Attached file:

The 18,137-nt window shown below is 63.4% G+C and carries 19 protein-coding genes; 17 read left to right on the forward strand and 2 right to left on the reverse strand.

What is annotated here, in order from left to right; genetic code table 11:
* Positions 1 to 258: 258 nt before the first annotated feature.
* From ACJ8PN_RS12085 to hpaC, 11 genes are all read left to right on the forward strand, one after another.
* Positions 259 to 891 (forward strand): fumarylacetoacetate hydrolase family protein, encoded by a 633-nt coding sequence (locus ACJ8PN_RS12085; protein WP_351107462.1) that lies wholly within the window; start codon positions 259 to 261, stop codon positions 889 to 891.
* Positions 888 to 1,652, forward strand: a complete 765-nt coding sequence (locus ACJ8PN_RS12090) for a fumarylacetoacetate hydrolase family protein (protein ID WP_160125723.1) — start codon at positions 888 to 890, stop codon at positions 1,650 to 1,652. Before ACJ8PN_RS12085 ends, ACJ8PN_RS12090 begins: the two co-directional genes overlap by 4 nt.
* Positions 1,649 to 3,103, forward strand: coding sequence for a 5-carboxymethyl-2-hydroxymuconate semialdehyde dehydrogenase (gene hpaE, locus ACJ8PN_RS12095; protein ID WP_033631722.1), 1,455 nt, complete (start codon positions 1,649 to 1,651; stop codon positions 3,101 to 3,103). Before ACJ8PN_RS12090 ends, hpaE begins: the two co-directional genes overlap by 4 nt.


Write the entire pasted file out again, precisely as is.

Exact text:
The 18,137-nt window shown below is 63.4% G+C and carries 19 protein-coding genes; 17 read left to right on the forward strand and 2 right to left on the reverse strand.

What is annotated here, in order from left to right; genetic code table 11:
* Positions 1 to 258: 258 nt before the first annotated feature.
* From ACJ8PN_RS12085 to hpaC, 11 genes are all read left to right on the forward strand, one after another.
* Positions 259 to 891 (forward strand): fumarylacetoacetate hydrolase family protein, encoded by a 633-nt coding sequence (locus ACJ8PN_RS12085; protein WP_351107462.1) that lies wholly within the window; start codon positions 259 to 261, stop codon positions 889 to 891.
* Positions 888 to 1,652, forward strand: a complete 765-nt coding sequence (locus ACJ8PN_RS12090) for a fumarylacetoacetate hydrolase family protein (protein ID WP_160125723.1) — start codon at positions 888 to 890, stop codon at positions 1,650 to 1,652. Before ACJ8PN_RS12085 ends, ACJ8PN_RS12090 begins: the two co-directional genes overlap by 4 nt.
* Positions 1,649 to 3,103, forward strand: coding sequence for a 5-carboxymethyl-2-hydroxymuconate semialdehyde dehydrogenase (gene hpaE, locus ACJ8PN_RS12095; protein ID WP_033631722.1), 1,455 nt, complete (start codon positions 1,649 to 1,651; stop codon positions 3,101 to 3,103). Before ACJ8PN_RS12090 ends, hpaE begins: the two co-directional genes overlap by 4 nt.